Symptoms of the homeopathic medicine ASCLEPIAS TUBEROSA from A Text Book of Materia Medica and Therapeutics by A.C. Cowperthwaite. Find all the symptoms of ASCLEPIAS TUBEROSA …

      Natural order. Asclepiadaceae. Common names. Pleurisy Root. Butterfly Weed. Habitat. A plant found in dry fields in the United States and Canada. Preparation. Tincture from the fresh root. General Analysis Acts chiefly on the mucous surfaces, especially of the respiratory organs, and intestinal canal; also upon the serous tissues, especially the pleura and synovial membranes, and upon the muscles, especially of the chest. In all these tissues it produces irritation and inflammation of a sub-acute character. Characteristic Symptoms Head Confusion, dullness, and heaviness of the head; swimming of the head. Dull headache in the forehead and vertex, aggravated by motion, and relieved by lying down. Pain in forehead when coughing (Bryonia). Nose Fluent coryza, with much sneezing (Aconite). Blowing of blood from left nostril. Itching of the nose (Sulphur). Mouth Tongue covered with a tough yellow coating. Taste putrid (Arnica, Mercurius, Pulsatilla); of blood. Throat Slight constriction of throat and pricking in larynx. Stomach Nausea, and efforts to vomit. In stomach: neuralgic pains; pressive pain; weight (Arsenicum, Bryonia, Nux-v., Pulsatilla); burning (Arsenicum, Colchicum). Abdomen Rumbling in the bowels, with uneasiness, or sharp, cutting pains. Colic pains from flatulence (Aloe, Carb-v., Coloc., Lycopodium). Dull pain in bowels on pressure. Stool Emission of foetid flatulence (Arnica, Aloe, Bryonia, Carb-v., Graphites). Soft and foetid stool at 11 a.m., preceded by rumbling in the bowels. Stool, dysenteric; like white of egg; yellow; green; clammy; smelling like rotten eggs (Calcarea c., Chamomilla). Urinary Organs Dark red, saturated urine, readily decomposing. Respiratory Organs Dry cough, with constriction of throat; causing pain in forehead and abdomen; dry, hacking cough. Breathing painful, especially at base of left lung. Oppression and difficulty This drug has been successfully used in the following conditions when the indications were present: Congestive and nervous headaches, after suppressed perspiration followed by profuse flow of urine. Diarrhoea. Uraemia of pregnant women. Post-scarlatinal dropsy. Renal dropsy. Cardiac dropsy. Anasarca from sudden check of perspiration. Gonorrhoea and gleet. Rheumatism of large joints. Influenza. Bronchitis.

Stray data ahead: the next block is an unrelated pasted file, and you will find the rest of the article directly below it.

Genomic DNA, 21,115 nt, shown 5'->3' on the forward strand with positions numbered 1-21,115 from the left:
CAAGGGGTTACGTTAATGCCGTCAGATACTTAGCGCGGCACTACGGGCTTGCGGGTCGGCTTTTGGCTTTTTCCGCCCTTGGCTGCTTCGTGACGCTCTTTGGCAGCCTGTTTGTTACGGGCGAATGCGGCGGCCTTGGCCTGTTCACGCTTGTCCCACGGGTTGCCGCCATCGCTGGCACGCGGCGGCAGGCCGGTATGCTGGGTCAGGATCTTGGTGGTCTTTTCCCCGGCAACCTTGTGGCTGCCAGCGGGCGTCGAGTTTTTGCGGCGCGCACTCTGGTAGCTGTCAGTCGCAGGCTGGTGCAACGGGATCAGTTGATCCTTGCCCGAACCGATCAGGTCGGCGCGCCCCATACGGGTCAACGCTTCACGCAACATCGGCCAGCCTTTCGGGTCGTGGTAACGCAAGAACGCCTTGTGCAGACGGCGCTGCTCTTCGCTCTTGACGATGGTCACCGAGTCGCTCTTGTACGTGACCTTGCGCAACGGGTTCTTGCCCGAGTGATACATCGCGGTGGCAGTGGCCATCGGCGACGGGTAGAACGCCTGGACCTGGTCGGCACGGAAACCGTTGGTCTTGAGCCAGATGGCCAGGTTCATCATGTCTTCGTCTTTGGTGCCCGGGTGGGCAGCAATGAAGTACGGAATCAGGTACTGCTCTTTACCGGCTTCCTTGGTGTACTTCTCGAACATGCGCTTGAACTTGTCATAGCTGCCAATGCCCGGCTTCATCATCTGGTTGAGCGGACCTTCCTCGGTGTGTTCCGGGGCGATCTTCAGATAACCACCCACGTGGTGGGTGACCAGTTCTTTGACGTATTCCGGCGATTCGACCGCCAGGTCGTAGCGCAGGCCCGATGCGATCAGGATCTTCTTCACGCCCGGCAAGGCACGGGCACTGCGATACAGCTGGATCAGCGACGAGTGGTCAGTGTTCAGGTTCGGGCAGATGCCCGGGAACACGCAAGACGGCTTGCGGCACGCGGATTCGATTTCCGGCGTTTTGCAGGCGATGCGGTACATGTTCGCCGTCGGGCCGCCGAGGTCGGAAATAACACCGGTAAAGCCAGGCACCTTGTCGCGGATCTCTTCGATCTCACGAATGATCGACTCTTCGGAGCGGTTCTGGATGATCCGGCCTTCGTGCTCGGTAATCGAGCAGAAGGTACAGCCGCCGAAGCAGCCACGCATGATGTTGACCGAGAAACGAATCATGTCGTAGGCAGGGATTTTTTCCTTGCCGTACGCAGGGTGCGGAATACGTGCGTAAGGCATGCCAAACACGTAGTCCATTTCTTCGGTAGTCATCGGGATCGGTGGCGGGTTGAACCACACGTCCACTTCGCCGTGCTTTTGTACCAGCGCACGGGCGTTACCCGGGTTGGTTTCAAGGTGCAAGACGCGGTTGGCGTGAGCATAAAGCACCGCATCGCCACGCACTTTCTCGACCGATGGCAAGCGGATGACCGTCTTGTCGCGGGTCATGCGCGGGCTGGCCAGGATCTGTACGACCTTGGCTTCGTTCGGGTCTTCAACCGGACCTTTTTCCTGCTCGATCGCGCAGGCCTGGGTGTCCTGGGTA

This remedy has been used chiefly in pleurodynia, and other rheumatic troubles, including rheumatic fevers, rheumatic pericarditis and lumbago. It may also be useful in pleurisy, bronchitis, capillary bronchitis of children, influenza, carditis, catarrhal fever, catarrhal and bilious diarrhoeas and dyspepsia.

A.C. Cowperthwaite
A.C. (Allen Corson) Cowperthwaite 1848-1926.
ALLEN CORSON COWPERTHWAITE was born at Cape May, New Jersey, May 3, 1848, son of Joseph C. and Deborah (Godfrey) Cowperthwaite. He attended medical lectures at the University of Iowa in 1867-1868, and was graduated from the Hahnemann Medical College of Philadelphia in 1869. He practiced his profession first in Illinois, and then in Nebraska. In 1877 he became Dean and Professor of Materia Medica in the recently organized Homeopathic Department of the State University of Iowa, holding the position till 1892. In 1884 he accepted the chair of Materia Medica, Pharmacology, and Clinical Medicine in the Homeopathic Medical College of the University of Michigan. He removed to Chicago in 1892, and became Professor of Materia Medica and Therapeutics in the Chicago Homeopathic Medical College. From 1901 he also served as president of that College. He is the author of various works, notably "Insanity in its Medico-Legal Relations" (1876), "A Textbook of Materia Medica and Therapeutics" (1880), of "Gynecology" (1888), and of "The Practice of Medicine " (1901).